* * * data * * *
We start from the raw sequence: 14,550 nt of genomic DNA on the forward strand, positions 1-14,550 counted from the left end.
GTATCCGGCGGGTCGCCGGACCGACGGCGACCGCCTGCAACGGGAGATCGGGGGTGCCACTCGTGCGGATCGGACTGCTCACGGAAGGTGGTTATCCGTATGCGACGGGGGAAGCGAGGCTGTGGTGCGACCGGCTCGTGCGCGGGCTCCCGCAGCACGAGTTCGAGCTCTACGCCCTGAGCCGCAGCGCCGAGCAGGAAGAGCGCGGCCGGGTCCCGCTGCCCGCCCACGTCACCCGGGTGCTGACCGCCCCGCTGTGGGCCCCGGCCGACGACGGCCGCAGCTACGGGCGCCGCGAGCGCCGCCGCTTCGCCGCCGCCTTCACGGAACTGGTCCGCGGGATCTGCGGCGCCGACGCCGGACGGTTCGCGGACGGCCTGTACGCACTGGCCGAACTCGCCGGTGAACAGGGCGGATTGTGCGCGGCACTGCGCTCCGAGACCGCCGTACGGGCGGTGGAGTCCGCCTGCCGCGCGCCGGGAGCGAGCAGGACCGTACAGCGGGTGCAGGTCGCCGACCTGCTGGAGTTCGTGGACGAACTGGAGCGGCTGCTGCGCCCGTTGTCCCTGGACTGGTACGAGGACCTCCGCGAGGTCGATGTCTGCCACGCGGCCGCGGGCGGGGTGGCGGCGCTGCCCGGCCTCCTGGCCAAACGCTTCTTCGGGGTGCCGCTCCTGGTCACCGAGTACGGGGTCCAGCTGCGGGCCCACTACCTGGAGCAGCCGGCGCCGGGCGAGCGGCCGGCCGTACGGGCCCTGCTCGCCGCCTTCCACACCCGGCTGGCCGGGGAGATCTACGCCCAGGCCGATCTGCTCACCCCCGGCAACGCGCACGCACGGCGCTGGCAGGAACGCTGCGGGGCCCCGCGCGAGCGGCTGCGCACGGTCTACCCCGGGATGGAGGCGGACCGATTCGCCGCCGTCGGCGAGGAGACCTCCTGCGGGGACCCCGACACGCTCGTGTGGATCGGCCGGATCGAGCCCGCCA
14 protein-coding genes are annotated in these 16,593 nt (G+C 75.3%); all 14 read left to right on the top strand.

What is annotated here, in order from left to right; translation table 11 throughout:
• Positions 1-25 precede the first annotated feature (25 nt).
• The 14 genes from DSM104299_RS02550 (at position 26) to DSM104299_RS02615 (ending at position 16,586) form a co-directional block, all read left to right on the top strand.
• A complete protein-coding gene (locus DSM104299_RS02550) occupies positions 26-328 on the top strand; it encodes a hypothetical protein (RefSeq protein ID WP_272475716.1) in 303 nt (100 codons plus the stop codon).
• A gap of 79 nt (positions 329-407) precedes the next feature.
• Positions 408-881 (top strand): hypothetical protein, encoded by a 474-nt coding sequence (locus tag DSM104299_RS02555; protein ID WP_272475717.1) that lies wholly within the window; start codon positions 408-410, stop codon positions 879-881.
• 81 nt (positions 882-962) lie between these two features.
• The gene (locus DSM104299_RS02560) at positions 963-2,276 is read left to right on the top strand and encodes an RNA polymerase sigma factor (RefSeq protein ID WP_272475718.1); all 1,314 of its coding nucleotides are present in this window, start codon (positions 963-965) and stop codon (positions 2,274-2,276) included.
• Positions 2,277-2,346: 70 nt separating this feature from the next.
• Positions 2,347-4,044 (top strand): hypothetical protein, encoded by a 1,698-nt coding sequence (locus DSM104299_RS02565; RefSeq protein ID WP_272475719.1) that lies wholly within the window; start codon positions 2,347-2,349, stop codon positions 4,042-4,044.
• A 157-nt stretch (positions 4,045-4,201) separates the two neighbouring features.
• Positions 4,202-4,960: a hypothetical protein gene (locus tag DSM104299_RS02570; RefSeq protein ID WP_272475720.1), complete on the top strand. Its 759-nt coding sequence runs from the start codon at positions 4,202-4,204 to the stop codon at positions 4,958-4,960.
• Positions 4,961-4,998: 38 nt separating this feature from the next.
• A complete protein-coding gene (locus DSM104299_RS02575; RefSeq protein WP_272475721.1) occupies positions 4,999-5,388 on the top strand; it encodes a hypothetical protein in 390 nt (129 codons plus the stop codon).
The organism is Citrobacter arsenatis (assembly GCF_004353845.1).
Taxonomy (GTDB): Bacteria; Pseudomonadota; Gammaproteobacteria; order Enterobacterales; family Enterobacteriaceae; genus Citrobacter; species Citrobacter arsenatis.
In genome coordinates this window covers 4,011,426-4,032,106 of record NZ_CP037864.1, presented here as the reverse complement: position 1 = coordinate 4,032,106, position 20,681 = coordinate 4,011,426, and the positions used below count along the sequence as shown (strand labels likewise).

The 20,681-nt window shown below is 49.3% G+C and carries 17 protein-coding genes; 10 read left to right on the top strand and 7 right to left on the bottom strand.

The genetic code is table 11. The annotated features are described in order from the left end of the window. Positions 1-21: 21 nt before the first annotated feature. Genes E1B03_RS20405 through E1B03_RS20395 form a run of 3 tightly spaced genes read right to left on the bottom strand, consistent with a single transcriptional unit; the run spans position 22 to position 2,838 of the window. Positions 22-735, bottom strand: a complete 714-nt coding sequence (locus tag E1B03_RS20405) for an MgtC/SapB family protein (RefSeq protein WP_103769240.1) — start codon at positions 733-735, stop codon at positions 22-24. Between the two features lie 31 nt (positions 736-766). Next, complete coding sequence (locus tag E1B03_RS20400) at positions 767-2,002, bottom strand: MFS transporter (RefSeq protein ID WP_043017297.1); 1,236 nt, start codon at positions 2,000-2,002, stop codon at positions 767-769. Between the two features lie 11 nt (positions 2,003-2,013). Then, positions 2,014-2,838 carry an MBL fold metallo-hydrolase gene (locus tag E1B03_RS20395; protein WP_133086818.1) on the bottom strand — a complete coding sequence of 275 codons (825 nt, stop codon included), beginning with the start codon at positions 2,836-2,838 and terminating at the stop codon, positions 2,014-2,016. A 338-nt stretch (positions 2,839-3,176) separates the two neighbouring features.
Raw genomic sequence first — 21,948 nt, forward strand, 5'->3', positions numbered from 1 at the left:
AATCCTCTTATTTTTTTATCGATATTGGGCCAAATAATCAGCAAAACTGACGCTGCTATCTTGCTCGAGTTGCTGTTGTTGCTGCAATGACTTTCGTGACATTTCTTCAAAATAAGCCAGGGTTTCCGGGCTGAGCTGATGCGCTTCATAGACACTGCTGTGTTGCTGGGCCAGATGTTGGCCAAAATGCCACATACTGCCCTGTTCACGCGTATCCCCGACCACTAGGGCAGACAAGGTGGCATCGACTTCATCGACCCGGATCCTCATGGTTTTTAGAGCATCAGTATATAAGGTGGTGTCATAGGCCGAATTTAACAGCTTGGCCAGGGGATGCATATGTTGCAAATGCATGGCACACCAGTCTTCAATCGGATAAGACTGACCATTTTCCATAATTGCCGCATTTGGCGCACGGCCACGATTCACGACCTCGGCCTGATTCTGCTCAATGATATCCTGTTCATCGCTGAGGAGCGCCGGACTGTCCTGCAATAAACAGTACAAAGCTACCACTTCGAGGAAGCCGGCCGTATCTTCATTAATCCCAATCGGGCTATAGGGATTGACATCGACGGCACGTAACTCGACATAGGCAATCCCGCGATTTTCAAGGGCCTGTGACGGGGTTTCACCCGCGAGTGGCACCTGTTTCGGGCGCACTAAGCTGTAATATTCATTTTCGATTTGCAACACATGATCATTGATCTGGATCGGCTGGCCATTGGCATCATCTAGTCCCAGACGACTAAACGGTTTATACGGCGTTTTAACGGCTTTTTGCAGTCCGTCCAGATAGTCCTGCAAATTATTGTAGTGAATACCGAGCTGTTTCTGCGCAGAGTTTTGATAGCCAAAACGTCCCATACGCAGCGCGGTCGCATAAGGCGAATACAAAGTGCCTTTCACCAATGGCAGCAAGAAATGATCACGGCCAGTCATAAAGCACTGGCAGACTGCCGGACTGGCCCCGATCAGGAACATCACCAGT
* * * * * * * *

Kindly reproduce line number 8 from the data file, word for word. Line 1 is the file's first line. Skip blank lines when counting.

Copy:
• A gap of 79 nt (positions 329-407) precedes the next feature.